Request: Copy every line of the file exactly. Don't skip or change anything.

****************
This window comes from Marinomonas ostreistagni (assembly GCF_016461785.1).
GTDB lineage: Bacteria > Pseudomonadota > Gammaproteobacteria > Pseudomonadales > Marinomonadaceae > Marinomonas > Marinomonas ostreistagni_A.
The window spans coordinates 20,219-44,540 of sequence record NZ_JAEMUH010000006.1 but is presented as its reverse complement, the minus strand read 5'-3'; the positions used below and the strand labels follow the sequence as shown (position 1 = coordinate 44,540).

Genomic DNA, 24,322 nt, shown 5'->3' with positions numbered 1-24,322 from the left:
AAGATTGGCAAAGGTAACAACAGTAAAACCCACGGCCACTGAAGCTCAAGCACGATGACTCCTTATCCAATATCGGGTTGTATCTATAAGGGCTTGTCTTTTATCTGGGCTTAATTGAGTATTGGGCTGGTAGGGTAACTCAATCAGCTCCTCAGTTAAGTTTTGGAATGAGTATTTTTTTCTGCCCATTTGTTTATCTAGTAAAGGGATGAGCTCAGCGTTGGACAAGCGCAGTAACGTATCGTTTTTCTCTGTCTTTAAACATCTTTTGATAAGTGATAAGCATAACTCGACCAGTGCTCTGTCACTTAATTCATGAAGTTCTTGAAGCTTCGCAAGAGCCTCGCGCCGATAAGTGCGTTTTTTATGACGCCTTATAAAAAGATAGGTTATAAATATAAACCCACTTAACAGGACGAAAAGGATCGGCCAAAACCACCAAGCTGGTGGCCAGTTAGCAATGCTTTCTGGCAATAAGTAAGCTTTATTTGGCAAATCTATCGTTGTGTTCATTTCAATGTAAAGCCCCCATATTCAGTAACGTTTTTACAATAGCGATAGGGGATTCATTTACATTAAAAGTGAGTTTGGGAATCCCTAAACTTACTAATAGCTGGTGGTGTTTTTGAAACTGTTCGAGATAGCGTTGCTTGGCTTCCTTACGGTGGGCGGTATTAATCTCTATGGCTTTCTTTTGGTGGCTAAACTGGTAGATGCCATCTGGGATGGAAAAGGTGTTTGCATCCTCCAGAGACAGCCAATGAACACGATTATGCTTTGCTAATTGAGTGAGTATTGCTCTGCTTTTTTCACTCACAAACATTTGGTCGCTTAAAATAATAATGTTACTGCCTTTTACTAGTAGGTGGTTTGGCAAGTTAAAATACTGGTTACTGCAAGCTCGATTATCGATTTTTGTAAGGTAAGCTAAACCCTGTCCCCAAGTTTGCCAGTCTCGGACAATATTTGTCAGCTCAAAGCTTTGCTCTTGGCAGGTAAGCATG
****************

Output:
This window comes from Marinomonas ostreistagni (assembly GCF_016461785.1).
GTDB lineage: Bacteria > Pseudomonadota > Gammaproteobacteria > Pseudomonadales > Marinomonadaceae > Marinomonas > Marinomonas ostreistagni_A.
The window spans coordinates 20,219-44,540 of sequence record NZ_JAEMUH010000006.1 but is presented as its reverse complement, the minus strand read 5'-3'; the positions used below and the strand labels follow the sequence as shown (position 1 = coordinate 44,540).

Genomic DNA, 24,322 nt, shown 5'->3' with positions numbered 1-24,322 from the left:
AAGATTGGCAAAGGTAACAACAGTAAAACCCACGGCCACTGAAGCTCAAGCACGATGACTCCTTATCCAATATCGGGTTGTATCTATAAGGGCTTGTCTTTTATCTGGGCTTAATTGAGTATTGGGCTGGTAGGGTAACTCAATCAGCTCCTCAGTTAAGTTTTGGAATGAGTATTTTTTTCTGCCCATTTGTTTATCTAGTAAAGGGATGAGCTCAGCGTTGGACAAGCGCAGTAACGTATCGTTTTTCTCTGTCTTTAAACATCTTTTGATAAGTGATAAGCATAACTCGACCAGTGCTCTGTCACTTAATTCATGAAGTTCTTGAAGCTTCGCAAGAGCCTCGCGCCGATAAGTGCGTTTTTTATGACGCCTTATAAAAAGATAGGTTATAAATATAAACCCACTTAACAGGACGAAAAGGATCGGCCAAAACCACCAAGCTGGTGGCCAGTTAGCAATGCTTTCTGGCAATAAGTAAGCTTTATTTGGCAAATCTATCGTTGTGTTCATTTCAATGTAAAGCCCCCATATTCAGTAACGTTTTTACAATAGCGATAGGGGATTCATTTACATTAAAAGTGAGTTTGGGAATCCCTAAACTTACTAATAGCTGGTGGTGTTTTTGAAACTGTTCGAGATAGCGTTGCTTGGCTTCCTTACGGTGGGCGGTATTAATCTCTATGGCTTTCTTTTGGTGGCTAAACTGGTAGATGCCATCTGGGATGGAAAAGGTGTTTGCATCCTCCAGAGACAGCCAATGAACACGATTATGCTTTGCTAATTGAGTGAGTATTGCTCTGCTTTTTTCACTCACAAACATTTGGTCGCTTAAAATAATAATGTTACTGCCTTTTACTAGTAGGTGGTTTGGCAAGTTAAAATACTGGTTACTGCAAGCTCGATTATCGATTTTTGTAAGGTAAGCTAAACCCTGTCCCCAAGTTTGCCAGTCTCGGACAATATTTGTCAGCTCAAAGCTTTGCTCTTGGCAGGTAAGCATG